A recent UK study estimates that the median UK household today requires a maximum download speed of 8Mbps... By 2023, even as new applications (such as over-the-top video and cloud computing) become more widespread, this is forecast to grow to 19Mbps. This takes account of improvements in compression.
Only a small proportion of consumers in Western countries have so far taken up plans offering greater than 50Mbps (11 percent or less in 2012), and penetration of greater than 50Mbps plans is expected to remain less than 20 percent by 2017 in most Western countries.At any point in time, there will be consumers willing to pay more for higher speeds.However, consumer research indicates that for the majority, price is the most important factor in selecting a broadband service, and faster broadband speeds have diminishing marginal value.
The really depressing part is the other part of the work Conroy was prosecuting as the Minister for Broadband and the Digital Economy. Labor recognised the need for other work to be developing society and the economy to deliver the full benefits of the investment in broadband. This included, among other things, programs to develop rtele-health and tele-education. When the pandemic hit we saw the government scambling to temporarily introduce telehealth by telephone calls -- we should already be at the point where telehealth by video call is a normal mode of delivery. Students and teachers who had no experience of tele-education were plunged into online resources and hastily developed zoom skills -- how much better if we had developed the ability to join a student from anywhere to a class already, be it for specialist teaching, remoteness or quarantine.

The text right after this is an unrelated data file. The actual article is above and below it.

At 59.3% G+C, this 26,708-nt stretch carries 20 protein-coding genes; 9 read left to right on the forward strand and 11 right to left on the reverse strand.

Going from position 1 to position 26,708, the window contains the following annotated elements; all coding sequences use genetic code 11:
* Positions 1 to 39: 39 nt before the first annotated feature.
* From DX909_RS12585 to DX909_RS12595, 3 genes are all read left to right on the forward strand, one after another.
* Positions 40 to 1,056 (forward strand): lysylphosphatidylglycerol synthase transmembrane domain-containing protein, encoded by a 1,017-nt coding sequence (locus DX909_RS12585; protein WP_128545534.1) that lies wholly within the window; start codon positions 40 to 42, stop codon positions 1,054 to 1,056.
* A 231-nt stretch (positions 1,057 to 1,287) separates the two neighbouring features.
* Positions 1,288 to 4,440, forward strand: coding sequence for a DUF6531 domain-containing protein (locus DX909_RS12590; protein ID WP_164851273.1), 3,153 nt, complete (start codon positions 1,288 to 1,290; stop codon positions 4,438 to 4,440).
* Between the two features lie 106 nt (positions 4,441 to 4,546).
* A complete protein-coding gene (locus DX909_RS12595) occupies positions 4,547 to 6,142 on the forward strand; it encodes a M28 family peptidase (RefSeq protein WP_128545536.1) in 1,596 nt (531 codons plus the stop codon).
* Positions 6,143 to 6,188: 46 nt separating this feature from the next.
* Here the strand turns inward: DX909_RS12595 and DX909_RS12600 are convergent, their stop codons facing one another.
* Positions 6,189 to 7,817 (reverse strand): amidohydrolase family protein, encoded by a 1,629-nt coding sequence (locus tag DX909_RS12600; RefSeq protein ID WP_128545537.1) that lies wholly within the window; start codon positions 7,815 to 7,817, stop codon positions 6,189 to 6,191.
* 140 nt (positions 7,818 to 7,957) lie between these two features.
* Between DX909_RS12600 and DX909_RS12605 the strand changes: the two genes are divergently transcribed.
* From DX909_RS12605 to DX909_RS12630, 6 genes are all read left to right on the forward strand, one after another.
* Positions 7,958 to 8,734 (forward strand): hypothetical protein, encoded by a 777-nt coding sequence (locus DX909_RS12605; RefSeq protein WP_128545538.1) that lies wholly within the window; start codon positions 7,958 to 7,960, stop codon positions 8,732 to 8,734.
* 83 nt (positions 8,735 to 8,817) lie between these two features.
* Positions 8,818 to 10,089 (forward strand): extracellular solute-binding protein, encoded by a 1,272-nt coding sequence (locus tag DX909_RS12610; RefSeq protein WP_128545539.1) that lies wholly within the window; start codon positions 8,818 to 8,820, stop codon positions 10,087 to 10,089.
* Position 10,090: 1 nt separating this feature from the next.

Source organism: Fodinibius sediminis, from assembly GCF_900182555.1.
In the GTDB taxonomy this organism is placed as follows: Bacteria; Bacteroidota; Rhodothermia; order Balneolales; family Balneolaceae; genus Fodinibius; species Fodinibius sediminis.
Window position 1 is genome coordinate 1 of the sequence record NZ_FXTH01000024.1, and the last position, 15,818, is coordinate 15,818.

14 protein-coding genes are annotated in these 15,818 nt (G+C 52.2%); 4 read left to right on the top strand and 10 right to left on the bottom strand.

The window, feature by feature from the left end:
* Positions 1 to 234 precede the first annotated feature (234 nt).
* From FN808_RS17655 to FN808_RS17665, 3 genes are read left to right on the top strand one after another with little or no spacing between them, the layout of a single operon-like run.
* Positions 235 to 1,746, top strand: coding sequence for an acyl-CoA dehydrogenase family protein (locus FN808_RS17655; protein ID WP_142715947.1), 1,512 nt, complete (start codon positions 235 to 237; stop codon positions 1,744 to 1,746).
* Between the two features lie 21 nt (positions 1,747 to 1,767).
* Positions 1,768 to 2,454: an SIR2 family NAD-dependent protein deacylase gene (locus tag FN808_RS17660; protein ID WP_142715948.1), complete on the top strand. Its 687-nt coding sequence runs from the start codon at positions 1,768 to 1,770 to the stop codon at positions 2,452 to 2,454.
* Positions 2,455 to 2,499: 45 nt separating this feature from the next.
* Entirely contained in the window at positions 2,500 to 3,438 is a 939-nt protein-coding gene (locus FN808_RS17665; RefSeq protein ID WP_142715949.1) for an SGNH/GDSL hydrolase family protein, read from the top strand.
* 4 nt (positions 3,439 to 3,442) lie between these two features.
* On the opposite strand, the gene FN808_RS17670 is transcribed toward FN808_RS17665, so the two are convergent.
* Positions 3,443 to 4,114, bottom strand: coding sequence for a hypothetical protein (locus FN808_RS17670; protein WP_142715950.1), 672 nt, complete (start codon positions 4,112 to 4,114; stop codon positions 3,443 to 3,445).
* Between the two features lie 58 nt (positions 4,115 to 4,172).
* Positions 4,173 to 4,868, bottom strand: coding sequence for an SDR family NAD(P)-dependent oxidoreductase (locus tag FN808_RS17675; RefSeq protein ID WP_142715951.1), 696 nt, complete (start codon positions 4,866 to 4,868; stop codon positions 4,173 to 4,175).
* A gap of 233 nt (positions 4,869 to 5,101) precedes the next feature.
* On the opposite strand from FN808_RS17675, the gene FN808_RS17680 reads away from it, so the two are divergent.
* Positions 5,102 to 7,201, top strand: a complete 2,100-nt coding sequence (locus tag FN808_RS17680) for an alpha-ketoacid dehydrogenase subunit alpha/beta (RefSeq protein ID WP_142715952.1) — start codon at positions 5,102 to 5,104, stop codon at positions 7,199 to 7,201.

For comparison the double blue line is the ABS index rescaled to make 2013-14 equal 100. Important parts are that fixed broadband series starts in 2006-07, that fixed line voice is now not measured and that mobile has been split between voice and broadband. These also are for all sectors not just households. They reveal that the ABS data is reliable, but that mobile prices continue to decline faster than fixed broadband. This in itself is fascinating because when we were heading to the 4G auctions the talk in telco land was that operators were worried that they couldn't make money out of 4G.
Life is what happens while you are busy making other plans JWL